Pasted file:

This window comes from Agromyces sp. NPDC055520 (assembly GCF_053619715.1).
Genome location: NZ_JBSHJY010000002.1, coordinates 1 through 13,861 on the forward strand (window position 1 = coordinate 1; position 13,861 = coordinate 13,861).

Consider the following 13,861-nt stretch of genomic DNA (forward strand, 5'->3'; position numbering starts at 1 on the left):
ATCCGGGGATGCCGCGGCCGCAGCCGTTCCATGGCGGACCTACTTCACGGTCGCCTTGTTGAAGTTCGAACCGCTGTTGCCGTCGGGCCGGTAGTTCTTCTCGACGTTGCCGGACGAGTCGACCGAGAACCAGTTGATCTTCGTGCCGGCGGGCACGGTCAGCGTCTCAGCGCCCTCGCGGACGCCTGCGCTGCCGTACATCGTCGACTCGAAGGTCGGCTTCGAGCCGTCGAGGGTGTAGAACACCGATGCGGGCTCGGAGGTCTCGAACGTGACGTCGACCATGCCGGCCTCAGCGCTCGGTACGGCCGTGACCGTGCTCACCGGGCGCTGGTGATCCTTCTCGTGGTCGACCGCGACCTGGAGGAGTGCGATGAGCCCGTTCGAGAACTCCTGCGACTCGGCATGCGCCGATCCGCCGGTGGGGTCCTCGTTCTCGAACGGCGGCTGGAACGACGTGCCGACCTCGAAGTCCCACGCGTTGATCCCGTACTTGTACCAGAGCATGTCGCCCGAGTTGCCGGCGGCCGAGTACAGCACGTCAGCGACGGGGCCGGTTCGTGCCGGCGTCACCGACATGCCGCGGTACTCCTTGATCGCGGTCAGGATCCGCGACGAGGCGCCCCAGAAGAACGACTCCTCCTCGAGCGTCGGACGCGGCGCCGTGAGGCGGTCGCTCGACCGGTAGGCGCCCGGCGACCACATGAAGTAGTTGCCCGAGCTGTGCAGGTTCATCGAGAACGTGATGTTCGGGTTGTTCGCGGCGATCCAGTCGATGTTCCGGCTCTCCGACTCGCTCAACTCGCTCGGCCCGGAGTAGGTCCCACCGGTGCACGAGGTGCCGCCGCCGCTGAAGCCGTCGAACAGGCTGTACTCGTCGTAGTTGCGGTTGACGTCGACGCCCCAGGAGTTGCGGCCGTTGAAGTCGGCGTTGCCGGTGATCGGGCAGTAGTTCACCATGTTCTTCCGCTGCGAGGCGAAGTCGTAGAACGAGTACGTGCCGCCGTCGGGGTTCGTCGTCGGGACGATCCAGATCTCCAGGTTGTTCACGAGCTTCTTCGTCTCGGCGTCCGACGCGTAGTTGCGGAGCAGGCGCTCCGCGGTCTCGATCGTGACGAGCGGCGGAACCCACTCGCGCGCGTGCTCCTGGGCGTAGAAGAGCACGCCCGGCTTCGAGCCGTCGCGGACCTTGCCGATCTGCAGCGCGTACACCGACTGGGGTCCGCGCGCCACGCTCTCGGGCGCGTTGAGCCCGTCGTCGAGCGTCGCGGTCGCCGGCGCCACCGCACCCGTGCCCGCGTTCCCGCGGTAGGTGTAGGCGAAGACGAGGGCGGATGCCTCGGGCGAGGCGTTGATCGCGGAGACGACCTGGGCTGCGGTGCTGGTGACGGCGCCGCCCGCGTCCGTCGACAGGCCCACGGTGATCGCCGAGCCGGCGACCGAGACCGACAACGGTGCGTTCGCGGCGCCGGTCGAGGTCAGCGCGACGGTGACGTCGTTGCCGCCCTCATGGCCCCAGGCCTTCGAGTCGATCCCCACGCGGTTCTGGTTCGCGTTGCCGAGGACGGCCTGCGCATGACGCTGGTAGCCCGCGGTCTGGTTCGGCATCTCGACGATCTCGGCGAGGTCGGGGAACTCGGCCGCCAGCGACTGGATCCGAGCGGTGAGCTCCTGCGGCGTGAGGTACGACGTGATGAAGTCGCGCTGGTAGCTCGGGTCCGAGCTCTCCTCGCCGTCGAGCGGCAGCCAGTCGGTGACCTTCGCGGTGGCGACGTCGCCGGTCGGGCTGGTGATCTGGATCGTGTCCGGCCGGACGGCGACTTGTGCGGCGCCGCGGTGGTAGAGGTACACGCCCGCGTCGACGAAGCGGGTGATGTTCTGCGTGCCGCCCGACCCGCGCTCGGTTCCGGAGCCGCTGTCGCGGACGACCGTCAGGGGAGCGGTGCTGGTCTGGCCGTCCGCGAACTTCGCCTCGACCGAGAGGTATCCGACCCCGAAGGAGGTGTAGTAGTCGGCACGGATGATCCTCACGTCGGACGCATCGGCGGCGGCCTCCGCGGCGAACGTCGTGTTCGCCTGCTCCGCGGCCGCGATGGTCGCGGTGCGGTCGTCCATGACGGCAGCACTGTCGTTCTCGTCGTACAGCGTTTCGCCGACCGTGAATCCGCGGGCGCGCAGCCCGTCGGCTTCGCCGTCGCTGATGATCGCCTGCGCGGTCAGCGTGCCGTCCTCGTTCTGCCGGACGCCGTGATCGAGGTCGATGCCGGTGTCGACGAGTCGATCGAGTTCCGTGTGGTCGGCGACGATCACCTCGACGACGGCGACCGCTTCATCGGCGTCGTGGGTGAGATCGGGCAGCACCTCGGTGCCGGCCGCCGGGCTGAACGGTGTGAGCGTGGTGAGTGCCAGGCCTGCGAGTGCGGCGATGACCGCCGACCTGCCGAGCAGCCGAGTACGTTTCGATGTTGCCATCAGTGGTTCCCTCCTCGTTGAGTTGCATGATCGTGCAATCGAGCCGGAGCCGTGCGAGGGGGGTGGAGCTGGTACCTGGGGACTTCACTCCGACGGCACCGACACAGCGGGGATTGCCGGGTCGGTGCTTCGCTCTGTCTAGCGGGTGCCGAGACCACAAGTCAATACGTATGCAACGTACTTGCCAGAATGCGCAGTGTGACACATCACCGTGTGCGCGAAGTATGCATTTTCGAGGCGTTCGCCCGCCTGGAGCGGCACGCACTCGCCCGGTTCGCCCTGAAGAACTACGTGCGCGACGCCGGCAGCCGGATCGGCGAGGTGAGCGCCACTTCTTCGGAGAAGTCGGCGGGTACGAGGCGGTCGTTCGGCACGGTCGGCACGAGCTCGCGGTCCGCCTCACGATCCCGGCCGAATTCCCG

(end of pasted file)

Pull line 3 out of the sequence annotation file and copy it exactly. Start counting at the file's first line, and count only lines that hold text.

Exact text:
Consider the following 13,861-nt stretch of genomic DNA (forward strand, 5'->3'; position numbering starts at 1 on the left):